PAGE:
Todd McCarthy, in The Hollywood Reporter, says something similar: “[N]othing is developed, and it will be left only to the tiny band of die-hard Godardians to try to make any meaningful sense of the disparate fragments stitched together here.” Implying, of course, that the “tiny band” of acolytes will concoct something or other, but it’ll be masturbatory at best. The routinely astute Andrew O’Hehir, at Salon, even seemed at a loss, writing what he said might be a “reader-proof” review of what might be a “viewer-proof” movie—gingerly saying that you “have to cast aside preconceptions about movies being entertaining, or at least about what you think that means, in order to enjoy Goodbye to Language, and that’s not possible for everybody.” Closer to the point, he does suggest that Godard’s apparent recalcitrance may well be all “about the kinds of attentiveness and focus we have lost, and about the cultural totalitarianism that makes even the tiny, marginal art-zone he has inhabited for decades no longer sustainable.” O’Hehir also tells of his screening-room experience, sitting “directly in front of a New York daily newspaper critic who was nearly driven crazy by exasperation. He sighed and rustled and slouched and put on his coat and took it off and left and came back….”
We can only wonder who it was. It’s not an uncommon story, at least in this country. It’s all pretty maddening, because the cultural realignment that Godard brought to cinema made its first splash several years before I was born—it’s as old as the Dallas Cowboys, the Civil Rights Act, an independent Mauritania and, ironically, the Hollywood Walk of Fame. Nobody should be in the dark about Godard in 2014. By now, you’d think Godard’s structural-aesthetic paradigm shift would be as ingrained in our brainpans as The Beatles and Philip Roth. Or, perhaps more accurately in terms of Godard’s hip radical project, Pink Floyd and Thomas Pynchon.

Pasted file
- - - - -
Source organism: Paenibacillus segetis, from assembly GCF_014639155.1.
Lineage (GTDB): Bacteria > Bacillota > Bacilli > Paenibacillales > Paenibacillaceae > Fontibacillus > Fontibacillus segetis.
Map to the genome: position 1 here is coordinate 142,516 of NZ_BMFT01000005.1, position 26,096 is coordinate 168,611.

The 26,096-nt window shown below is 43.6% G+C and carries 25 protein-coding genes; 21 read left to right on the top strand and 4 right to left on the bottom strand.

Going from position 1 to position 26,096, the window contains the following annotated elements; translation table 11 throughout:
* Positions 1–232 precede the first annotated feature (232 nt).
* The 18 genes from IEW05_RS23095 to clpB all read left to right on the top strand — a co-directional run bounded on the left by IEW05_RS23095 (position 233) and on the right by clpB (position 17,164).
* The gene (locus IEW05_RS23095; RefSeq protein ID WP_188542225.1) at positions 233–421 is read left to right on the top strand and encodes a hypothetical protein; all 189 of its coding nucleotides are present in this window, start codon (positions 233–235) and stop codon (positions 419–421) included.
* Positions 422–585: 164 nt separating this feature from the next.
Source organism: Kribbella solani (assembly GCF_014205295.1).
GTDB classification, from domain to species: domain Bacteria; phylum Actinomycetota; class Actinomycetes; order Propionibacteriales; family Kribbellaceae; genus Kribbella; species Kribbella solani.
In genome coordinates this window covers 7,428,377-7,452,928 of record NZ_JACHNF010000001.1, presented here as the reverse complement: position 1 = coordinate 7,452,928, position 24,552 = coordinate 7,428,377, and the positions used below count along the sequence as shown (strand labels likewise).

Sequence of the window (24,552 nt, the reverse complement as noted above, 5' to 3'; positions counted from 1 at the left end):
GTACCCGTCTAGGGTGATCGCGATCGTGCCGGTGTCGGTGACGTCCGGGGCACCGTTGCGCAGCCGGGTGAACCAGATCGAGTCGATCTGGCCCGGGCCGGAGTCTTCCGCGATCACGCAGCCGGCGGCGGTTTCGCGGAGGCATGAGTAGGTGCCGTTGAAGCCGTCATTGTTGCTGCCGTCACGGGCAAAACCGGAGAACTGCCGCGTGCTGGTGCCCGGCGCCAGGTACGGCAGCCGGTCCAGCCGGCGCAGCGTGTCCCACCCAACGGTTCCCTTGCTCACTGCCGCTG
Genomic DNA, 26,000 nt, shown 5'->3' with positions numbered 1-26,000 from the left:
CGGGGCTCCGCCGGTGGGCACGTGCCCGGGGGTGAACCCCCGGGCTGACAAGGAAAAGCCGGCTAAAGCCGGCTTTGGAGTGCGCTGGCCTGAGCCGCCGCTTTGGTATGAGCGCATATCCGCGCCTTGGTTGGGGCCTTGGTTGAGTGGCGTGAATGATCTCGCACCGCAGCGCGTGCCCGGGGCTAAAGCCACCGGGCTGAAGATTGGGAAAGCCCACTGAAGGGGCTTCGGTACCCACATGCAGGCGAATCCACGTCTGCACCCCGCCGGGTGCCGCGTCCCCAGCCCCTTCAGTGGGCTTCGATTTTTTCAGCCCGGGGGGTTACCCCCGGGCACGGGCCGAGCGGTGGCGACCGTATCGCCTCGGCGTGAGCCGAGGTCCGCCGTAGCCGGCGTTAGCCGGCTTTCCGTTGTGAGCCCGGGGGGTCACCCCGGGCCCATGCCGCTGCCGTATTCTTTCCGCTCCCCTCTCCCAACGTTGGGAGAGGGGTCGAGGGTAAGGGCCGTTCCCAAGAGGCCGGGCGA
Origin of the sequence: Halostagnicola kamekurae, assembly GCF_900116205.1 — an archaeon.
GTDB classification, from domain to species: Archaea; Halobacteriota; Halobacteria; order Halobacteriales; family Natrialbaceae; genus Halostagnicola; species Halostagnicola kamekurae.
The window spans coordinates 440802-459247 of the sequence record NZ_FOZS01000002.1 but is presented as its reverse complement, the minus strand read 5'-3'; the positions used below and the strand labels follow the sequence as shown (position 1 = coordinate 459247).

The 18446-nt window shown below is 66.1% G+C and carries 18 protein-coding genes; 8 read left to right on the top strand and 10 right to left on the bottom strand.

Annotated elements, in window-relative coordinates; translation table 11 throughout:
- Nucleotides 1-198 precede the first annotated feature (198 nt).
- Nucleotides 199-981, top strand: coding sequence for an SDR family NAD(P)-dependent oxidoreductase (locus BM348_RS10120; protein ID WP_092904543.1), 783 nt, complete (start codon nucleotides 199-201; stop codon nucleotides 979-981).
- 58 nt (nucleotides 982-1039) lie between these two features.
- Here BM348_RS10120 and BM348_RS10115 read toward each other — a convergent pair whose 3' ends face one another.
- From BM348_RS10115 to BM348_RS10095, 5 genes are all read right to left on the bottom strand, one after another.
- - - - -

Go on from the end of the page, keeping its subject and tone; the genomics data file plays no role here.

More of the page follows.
Instead, Godard has been marginalized, and even film critics, the lone voices one would assume would ably confront and digest and contextualize the work, have been running scared. (Certainly, few writing today seem to be even very aware that Goodbye to Language is not at all unlike Godard’s recent features, especially 2001’s In Praise of Love, 2004’s Notre Musique, and 2010’s Film Socialisme, and therefore should hardly be much of a head-slapper.) Somehow, the fourth dimension that Godard brought to cinema so long ago, and which has been copied and homaged so often since, has become an alien language, unfit for the twenty-first-century media life of hyper-convenience, Teflon-ed data delivery, corporate-sponsored distraction engines and mega-populist “personal” entertainment matrices.
Let’s put it this way, once and for all. It’s not that hard, really. Right at the beginning, Godard saw movies for what they were—a visionary apparatus for transforming and reexamining reality that had been coopted by corporations and turned into a commodified system of signs, a drug, a soma made up of glamour, narrative tension and placating resolutions. That’s what a mainstream movie functionally was: a formulaic emotional machine built toward a reassuring end. So like any good Brechtian, he began, in Breathless (1960), by adopting a rote genre plot-line and then for all orthodox intents and purposes ruining it, disrupting the diegesis and creating a self-conscious “movie-movie” world that was as charmingly realistic as it was obviously fake. Godard knew right away that the capitalistic form of movies—the shape of their narratives, always resolving and satisfying—was a lie. This transcendent lantern-light was being defined, by profit, as being an enveloping cataract of reassuring answers, like a bullshit religion. So, he decided his movies would not be answers, but questions. Experiments.